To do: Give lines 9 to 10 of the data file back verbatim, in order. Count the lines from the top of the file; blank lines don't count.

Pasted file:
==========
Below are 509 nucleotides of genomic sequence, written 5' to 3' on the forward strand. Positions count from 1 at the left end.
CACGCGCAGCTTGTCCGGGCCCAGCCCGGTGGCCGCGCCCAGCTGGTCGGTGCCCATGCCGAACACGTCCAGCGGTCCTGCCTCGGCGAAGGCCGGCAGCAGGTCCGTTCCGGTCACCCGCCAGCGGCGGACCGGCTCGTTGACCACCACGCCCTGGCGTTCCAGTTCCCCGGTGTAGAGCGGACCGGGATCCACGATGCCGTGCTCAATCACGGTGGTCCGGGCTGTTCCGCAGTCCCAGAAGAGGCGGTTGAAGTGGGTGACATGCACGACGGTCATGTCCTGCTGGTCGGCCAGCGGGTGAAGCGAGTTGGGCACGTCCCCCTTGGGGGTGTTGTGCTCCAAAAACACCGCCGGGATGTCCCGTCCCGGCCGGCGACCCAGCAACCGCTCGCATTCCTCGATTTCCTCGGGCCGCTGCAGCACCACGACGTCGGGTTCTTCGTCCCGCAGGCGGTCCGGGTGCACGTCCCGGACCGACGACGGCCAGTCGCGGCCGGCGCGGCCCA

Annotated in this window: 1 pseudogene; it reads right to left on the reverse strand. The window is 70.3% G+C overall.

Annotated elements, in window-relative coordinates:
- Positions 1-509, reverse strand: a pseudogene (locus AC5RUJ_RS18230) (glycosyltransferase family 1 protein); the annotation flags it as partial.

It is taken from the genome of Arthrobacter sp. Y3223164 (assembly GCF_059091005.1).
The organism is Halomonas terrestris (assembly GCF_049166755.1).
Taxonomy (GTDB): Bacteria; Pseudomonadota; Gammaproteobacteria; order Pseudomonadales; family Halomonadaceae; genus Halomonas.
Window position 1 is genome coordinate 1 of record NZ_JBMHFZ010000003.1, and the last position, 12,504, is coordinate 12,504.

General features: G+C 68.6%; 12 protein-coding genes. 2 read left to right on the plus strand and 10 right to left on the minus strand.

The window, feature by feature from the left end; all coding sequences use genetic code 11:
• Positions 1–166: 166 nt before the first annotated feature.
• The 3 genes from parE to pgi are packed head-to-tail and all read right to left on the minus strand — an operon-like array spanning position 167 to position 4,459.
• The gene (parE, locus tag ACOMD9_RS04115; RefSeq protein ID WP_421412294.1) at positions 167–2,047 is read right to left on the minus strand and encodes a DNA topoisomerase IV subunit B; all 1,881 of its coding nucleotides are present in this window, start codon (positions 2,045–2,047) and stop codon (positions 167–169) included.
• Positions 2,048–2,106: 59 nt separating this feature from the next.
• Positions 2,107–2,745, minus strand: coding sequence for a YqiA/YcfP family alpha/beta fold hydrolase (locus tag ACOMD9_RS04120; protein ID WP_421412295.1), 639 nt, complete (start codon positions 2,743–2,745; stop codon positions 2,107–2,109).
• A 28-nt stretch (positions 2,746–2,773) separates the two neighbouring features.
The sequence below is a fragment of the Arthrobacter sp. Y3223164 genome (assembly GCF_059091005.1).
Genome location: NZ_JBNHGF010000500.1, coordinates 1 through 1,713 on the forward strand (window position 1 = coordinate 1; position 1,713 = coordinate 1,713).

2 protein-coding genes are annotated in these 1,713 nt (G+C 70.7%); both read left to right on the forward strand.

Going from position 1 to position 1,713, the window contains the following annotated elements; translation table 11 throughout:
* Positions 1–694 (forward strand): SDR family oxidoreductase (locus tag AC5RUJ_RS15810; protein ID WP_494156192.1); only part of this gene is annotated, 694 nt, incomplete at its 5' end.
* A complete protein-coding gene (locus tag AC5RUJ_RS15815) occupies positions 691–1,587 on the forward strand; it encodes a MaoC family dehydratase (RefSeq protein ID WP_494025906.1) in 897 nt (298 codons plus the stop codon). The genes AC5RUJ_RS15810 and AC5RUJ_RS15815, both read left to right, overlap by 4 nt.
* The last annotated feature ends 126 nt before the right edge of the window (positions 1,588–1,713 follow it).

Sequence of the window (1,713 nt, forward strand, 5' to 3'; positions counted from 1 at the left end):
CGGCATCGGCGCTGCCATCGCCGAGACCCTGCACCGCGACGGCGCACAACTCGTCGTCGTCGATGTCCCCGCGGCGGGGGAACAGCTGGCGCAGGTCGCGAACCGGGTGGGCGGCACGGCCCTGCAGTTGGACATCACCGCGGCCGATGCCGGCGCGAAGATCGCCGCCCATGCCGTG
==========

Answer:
Window position 1 is genome coordinate 1 of record NZ_JBMHFZ010000003.1, and the last position, 12,504, is coordinate 12,504.

General features: G+C 68.6%; 12 protein-coding genes. 2 read left to right on the plus strand and 10 right to left on the minus strand.